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Giving Compass' Take:
• This PDF lays out ways for philanthropists to unlock capital for women entrepreneurs and entrepreneurs of color by overcoming barriers.
• How do these suggestions align with your giving priorities? Where can you begin breaking down barriers in your community?
• Learn more about impact investing at Giving Compass.
Equitable access to capital is essential to fully realizing our economic potential as a nation. Women comprise more than half the nation’s population, and within the next 30 years, people of color will become a majority in the United States. The vitality of our economy and our future prosperity depends on our capacity to fully support and capitalize their creativity, ideas, and entrepreneurial drive.
In a free market society, the ability of women and people of color to access capital to start and grow businesses is also critical to reducing glaring gender and racial disparities in income and wealth. While philanthropists, advocates, and policymakers have focused attention on many of the drivers of race- and gender-based economic inequality—the gender pay gap, racial achievement gaps in education, lack of adequate child care and paid family and medical leave policies—they have devoted relatively less attention to addressing disparities in access to capital. This is a critical blind spot: ensuring that women and people of color are better represented in entrepreneurial activity and business ownership is essential for promoting economic equity more broadly. Business owners and entrepreneurs create wealth and make crucial decisions about the allocation of jobs and income in the United States. Any effort to advance economic equity for women and communities of color that disregards disparities in the capital markets is doomed to limited impact.
Creating equitable access to capital at scale will require much more than funding standalone programs that provide surrounding support for entrepreneurs who are women or people of color. Such programs, while important, are not sufficient to advance systemic change within the capital markets or to correct for its biases. Changing the system will require investors of all types to adopt “inclusive investing” practices—those that help ensure capital reaches the most promising startups and businesses regardless of the race, gender, or circumstances of their founders and owners.
Implementing inclusive investment practices will require systemic changes to the way that individual and institutional investors make their investment decisions to eliminate the implicit and structural biases that currently disadvantage women entrepreneurs and entrepreneurs of color. It will also require changing who is in charge of making investment decisions, bringing greater diversity to an investor class that is overwhelmingly white, male, and elite-educated. Notably, the biases that currently restrict access to capital markets are not only inequitable; they also create inefficiencies in the allocation of capital and undermine potential investment returns.
To help drive the needed change, philanthropists will need to use multiple levers. They will need to adopt inclusive practices in their own investments and grant making, but they will also need to work to transform the practices and systems of the largest investors, which collectively control trillions in investment capital. In addition to deploying grant capital, they will need to put their own endowment capital to work. Foundation leaders and boards will readily see the risks inherent in taking such a multilever approach. They also need to see the extraordinary risks inherent in inaction—in leaving groups of people who have the potential to build the future of our communities, cities, states, and nation systemically excluded from the capital they need to put their entrepreneurial drive fully to work. We are living in a moment when philanthropy has the potential and power to catalyze transformative changes and improve our society. It must be bold enough to seize that moment.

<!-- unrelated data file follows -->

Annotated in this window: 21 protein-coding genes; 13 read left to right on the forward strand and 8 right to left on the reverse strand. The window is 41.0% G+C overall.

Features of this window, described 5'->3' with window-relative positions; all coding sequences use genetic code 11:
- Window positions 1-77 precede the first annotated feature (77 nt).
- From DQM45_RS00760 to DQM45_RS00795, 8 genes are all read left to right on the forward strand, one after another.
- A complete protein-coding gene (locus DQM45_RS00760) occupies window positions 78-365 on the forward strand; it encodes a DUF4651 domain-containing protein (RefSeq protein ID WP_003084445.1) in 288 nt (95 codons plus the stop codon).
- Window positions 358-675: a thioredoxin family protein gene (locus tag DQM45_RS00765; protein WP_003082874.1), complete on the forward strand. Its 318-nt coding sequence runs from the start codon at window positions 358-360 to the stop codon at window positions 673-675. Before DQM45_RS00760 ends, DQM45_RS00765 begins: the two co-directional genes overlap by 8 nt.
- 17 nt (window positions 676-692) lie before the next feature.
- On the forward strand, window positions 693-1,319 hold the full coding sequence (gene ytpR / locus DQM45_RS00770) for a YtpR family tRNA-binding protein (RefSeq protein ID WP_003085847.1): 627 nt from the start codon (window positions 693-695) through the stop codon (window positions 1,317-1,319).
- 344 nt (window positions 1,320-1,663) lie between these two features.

This report maps the types of capital that women entrepreneurs and entrepreneurs of color are accessing and the intermediaries that are—or could be—supporting them. It also aims to assess the barriers these entrepreneurs face when accessing capital markets, and to identify ways that philanthropists can increase their access to capital.
Deeply embedded, systemic biases currently restrict access to capital markets for people of color and women, who are drastically underrepresented in entrepreneurial activity in the United States. Increasing access to investment capital for these groups represents a tremendous economic opportunity for the nation, one with the potential to fuel innovation, build wealth, strengthen communities, drive economic growth, and create jobs, all while advancing broader goals of gender and racial equity. By taking a comprehensive, systemic, and bold approach—one that moves beyond siloed support programs and seeks instead to transform fundamental structures and practices in the capital markets—philanthropy can play a catalytic role in unlocking capital for underrepresented entrepreneurs. Such entrepreneurs can help build a more dynamic US economy and help fulfill the promise of equity and opportunity in our society.